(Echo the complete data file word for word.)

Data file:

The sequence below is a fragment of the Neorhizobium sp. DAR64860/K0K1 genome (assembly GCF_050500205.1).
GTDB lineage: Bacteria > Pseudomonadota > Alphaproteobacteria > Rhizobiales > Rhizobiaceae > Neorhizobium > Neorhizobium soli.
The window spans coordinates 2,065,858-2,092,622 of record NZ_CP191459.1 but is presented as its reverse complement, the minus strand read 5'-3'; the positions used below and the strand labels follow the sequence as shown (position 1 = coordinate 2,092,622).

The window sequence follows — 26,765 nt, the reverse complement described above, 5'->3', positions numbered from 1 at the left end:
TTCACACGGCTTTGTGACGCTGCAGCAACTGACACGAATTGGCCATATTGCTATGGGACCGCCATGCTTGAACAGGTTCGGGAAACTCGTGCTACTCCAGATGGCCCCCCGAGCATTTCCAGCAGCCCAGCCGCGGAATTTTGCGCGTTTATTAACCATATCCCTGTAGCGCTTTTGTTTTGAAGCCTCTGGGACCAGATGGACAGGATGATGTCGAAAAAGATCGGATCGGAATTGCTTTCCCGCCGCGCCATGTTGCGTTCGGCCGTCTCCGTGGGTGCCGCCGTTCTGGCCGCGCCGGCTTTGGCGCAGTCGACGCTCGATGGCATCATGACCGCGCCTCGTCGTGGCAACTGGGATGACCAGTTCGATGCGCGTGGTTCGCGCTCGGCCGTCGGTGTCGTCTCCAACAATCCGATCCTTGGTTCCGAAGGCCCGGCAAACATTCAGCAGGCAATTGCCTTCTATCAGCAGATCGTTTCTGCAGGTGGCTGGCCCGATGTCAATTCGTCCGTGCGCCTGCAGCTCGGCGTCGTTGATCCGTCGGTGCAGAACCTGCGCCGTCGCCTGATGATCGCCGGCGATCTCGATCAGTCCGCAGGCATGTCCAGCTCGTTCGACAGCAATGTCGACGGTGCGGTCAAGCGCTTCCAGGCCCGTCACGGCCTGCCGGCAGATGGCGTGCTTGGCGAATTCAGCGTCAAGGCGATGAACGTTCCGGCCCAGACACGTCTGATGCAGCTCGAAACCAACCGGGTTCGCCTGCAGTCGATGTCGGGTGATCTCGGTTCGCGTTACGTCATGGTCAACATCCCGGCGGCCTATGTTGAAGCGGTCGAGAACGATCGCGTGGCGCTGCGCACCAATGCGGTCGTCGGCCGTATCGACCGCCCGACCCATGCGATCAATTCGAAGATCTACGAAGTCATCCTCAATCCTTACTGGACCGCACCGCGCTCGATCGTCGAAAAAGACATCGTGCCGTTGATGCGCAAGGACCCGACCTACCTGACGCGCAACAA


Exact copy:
The sequence below is a fragment of the Neorhizobium sp. DAR64860/K0K1 genome (assembly GCF_050500205.1).
GTDB lineage: Bacteria > Pseudomonadota > Alphaproteobacteria > Rhizobiales > Rhizobiaceae > Neorhizobium > Neorhizobium soli.
The window spans coordinates 2,065,858-2,092,622 of record NZ_CP191459.1 but is presented as its reverse complement, the minus strand read 5'-3'; the positions used below and the strand labels follow the sequence as shown (position 1 = coordinate 2,092,622).

The window sequence follows — 26,765 nt, the reverse complement described above, 5'->3', positions numbered from 1 at the left end:
TTCACACGGCTTTGTGACGCTGCAGCAACTGACACGAATTGGCCATATTGCTATGGGACCGCCATGCTTGAACAGGTTCGGGAAACTCGTGCTACTCCAGATGGCCCCCCGAGCATTTCCAGCAGCCCAGCCGCGGAATTTTGCGCGTTTATTAACCATATCCCTGTAGCGCTTTTGTTTTGAAGCCTCTGGGACCAGATGGACAGGATGATGTCGAAAAAGATCGGATCGGAATTGCTTTCCCGCCGCGCCATGTTGCGTTCGGCCGTCTCCGTGGGTGCCGCCGTTCTGGCCGCGCCGGCTTTGGCGCAGTCGACGCTCGATGGCATCATGACCGCGCCTCGTCGTGGCAACTGGGATGACCAGTTCGATGCGCGTGGTTCGCGCTCGGCCGTCGGTGTCGTCTCCAACAATCCGATCCTTGGTTCCGAAGGCCCGGCAAACATTCAGCAGGCAATTGCCTTCTATCAGCAGATCGTTTCTGCAGGTGGCTGGCCCGATGTCAATTCGTCCGTGCGCCTGCAGCTCGGCGTCGTTGATCCGTCGGTGCAGAACCTGCGCCGTCGCCTGATGATCGCCGGCGATCTCGATCAGTCCGCAGGCATGTCCAGCTCGTTCGACAGCAATGTCGACGGTGCGGTCAAGCGCTTCCAGGCCCGTCACGGCCTGCCGGCAGATGGCGTGCTTGGCGAATTCAGCGTCAAGGCGATGAACGTTCCGGCCCAGACACGTCTGATGCAGCTCGAAACCAACCGGGTTCGCCTGCAGTCGATGTCGGGTGATCTCGGTTCGCGTTACGTCATGGTCAACATCCCGGCGGCCTATGTTGAAGCGGTCGAGAACGATCGCGTGGCGCTGCGCACCAATGCGGTCGTCGGCCGTATCGACCGCCCGACCCATGCGATCAATTCGAAGATCTACGAAGTCATCCTCAATCCTTACTGGACCGCACCGCGCTCGATCGTCGAAAAAGACATCGTGCCGTTGATGCGCAAGGACCCGACCTACCTGACGCGCAACAA